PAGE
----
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Did You Know Paul Newman Was a Racing Icon?

AutoBody-Review did you know Paul Newman was a racing iconPaul Newman was many things, including an award-winning actor, food manufacturer, philanthropist, husband and father and, possibly most important, a championship race car driver.

At Center Valley Automotive, we have seen Paul Newman movies and know about his salad dressing, but who knew he was such a great car racer? I bet many people in Reseda, CA probably aren't aware of this part of his history.

Born in Shaker Heights, Ohio, to a Slovakian mother and Jewish father who ran a sporting goods store, Newman began acting at age 7. He briefly attended Ohio University, before serving in the Pacific theater as a U.S. Navy sailor, which he’d initially joined to become a pilot. His color blindness prevented that, and he trained instead as a radio man and rear gunner.

After the war, Newman earned his Bachelor’s degree in drama and economics and joined several summer stock companies, later attending the Yale School of Drama, before moving to New York to study under Lee Strasberg. He landed his first motion-picture role in 1954, and starred in many important films. Because of his car racing interest Newman was the voice of retired race car Doc Hudson in Disney/Pixar's Cars, which turned out to be his final major feature film role.

Newman came out of acting retirement in 2007, to narrate  a documentary about NASCAR driver Dale Earnhardt, and for the 2008 documentary The Meerkats.

Newman’s interest in car racing emerged while he trained at the Watkins Glen Racing School for the 1969 film Winning. In 1971, he agreed to host a TV special, Once Upon a Wheel, on the history of auto racing, which was produced and directed by David Winters, with whom he co-owned several race cars.

The 1972 Thompson International Speedway was Newman's first professional event, which he “quietly entered as ‘P.L. Newman,’” the moniker by which the racing community always knew him. He was 46.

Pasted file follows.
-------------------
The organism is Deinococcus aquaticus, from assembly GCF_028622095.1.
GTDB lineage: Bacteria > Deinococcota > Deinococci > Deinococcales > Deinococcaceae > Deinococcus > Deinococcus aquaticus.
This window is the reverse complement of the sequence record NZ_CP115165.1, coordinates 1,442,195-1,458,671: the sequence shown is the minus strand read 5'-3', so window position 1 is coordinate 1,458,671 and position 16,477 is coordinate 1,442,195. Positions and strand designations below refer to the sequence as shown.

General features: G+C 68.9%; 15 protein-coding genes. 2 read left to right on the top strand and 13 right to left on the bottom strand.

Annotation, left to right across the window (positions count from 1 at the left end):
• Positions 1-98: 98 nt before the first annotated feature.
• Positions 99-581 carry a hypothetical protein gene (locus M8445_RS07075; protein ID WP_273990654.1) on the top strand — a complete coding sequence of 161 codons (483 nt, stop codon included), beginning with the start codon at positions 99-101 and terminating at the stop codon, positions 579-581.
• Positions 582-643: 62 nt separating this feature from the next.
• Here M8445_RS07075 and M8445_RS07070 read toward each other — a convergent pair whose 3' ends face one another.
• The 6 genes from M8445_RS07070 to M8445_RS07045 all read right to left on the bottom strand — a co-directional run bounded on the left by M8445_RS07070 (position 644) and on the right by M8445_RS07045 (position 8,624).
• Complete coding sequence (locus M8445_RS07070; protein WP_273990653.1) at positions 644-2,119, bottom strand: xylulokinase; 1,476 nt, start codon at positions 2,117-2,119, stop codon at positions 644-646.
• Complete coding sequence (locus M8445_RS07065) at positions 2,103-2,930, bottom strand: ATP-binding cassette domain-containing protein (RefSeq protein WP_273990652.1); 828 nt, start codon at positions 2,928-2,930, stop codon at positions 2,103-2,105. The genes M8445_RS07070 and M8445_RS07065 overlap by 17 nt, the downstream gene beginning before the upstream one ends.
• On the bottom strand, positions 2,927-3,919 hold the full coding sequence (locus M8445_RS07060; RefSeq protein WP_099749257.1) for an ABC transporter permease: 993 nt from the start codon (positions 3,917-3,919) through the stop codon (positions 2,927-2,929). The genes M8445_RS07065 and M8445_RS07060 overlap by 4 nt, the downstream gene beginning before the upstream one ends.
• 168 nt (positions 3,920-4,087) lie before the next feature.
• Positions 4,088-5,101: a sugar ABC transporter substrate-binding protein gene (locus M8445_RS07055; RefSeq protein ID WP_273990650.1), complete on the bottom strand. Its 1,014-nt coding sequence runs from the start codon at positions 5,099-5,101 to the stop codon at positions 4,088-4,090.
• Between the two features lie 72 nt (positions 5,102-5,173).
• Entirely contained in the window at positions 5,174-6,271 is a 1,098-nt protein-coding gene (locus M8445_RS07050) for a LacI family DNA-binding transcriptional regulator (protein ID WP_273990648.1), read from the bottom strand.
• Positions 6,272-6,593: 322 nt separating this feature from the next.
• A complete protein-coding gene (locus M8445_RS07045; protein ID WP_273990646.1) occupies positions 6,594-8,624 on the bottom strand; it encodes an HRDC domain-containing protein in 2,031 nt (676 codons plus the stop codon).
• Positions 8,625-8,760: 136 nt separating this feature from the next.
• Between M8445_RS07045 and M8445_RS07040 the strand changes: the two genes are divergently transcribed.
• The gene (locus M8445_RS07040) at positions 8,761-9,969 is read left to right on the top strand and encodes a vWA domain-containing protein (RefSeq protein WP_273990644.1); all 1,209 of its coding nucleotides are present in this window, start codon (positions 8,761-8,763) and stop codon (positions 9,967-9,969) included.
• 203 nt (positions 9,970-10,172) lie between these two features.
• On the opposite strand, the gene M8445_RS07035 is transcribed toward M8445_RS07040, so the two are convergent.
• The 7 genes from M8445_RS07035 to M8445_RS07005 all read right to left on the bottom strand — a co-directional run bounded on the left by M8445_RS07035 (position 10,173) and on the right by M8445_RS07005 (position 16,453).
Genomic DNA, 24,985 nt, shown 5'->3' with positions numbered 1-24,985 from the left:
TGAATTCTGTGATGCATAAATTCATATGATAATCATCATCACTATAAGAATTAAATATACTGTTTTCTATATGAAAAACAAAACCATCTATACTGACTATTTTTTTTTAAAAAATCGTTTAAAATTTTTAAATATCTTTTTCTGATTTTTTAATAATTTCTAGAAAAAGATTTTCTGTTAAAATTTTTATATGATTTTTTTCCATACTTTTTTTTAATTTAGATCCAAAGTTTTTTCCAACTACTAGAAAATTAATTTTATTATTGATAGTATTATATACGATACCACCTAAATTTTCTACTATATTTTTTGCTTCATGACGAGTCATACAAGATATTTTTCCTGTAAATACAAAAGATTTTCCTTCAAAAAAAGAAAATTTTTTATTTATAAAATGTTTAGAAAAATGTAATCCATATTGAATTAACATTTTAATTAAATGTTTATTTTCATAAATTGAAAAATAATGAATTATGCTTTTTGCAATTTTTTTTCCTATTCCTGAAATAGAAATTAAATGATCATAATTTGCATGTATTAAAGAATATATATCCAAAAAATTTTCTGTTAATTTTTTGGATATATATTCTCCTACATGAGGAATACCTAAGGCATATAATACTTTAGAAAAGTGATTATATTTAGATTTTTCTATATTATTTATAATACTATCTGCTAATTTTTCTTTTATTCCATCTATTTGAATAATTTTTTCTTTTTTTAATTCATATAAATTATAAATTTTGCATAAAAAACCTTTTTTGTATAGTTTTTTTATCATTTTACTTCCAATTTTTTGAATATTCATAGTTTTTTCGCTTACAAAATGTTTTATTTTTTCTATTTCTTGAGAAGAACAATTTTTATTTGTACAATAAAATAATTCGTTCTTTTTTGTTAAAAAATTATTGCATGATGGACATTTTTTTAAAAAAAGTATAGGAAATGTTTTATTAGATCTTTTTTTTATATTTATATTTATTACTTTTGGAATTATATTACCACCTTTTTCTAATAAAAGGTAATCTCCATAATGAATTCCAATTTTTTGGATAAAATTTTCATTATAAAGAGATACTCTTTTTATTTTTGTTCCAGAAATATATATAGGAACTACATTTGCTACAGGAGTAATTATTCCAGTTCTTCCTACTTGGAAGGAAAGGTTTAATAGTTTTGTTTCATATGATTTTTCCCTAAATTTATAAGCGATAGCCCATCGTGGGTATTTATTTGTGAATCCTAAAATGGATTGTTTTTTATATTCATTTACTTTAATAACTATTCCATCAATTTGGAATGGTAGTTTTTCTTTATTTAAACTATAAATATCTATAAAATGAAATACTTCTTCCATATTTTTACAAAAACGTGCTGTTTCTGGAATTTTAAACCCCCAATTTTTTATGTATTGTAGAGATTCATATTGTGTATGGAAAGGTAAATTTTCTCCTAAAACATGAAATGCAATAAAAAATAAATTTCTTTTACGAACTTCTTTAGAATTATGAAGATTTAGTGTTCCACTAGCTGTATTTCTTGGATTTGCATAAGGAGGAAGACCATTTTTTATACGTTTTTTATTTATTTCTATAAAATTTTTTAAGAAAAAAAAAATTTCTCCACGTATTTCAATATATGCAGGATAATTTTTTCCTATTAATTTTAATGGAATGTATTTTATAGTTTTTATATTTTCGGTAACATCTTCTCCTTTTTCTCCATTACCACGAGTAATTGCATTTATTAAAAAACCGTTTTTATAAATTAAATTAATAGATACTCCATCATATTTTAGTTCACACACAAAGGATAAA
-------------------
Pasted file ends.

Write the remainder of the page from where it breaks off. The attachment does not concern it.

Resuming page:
He competed frequently in Sports Car Club of America events for the rest of the 70s, eventually winning four national championships. In 1979, he took second in the 24 Hours of Le Mans in Dick Barbour's Porsche 935. In 2000, Newman reunited with Barbour to compete in the Petit Le Mans.

From the mid-1970s to the early 1990s, he raced mainly for Datsuns (later Nissan) for the Bob Sharp Racing team, in the Trans-Am Series and became closely associated with the brand, having a special edition Nissan Skyline named after him and even appearing in Japanese ads for them.

At 70, Newman won in his class at the 1995 24 Hours of Daytona becoming the oldest driver to be part of a winning team in a major sanctioned race. Among his last major races were the 2004 Baja 1000 and the 2005 24 Hours of Daytona.

During the 1976 auto racing season, Bill Freeman introduced Newman to professional auto racing management, and they formed a Santa Barbara-based company specializing in Can-Am, Indy Cars, and other high-performance racecars.

Their "Newman Freeman Racing" team did well in the North American Can-Am series in its Budweiser sponsored, Chevrolet-powered Spyder NFs. Their partnership culminated in the Can-Am Team Championship trophy in 1979.

In 1983, Newman co-founded Newman/Haas Racing with Carl Haas, and went on to win eight  drivers' championships, one of the most successful and enduring teams in Indy car racing.  The 1996 racing season was chronicled in the film Super Speedway, which  Newman narrated.

Newman competed into his 80s, winning at Lime displaying his age as his car’s number. His last professional race was the 2007 Watkins Glen International, though he drove in a 2008 run at Lime Rock, arranged by friends.

In later years, Newman's relationship with the Indianapolis Motor Speedway soured; and when the Speedway changed its catering rules in 1995, allowing only certain suppliers, Newman had his team chefs prepare food, which he personally brought into the garage area for his crew. He was fined.

In February 2009, Newman was posthumously inducted into the SCCA Hall of Fame.

Newman died of cancer, on Sept. 26, 2008. His racing life was chronicled In the documentary Winning: The Racing Life of Paul Newman.

Sources: Wikipedia, ESPN,

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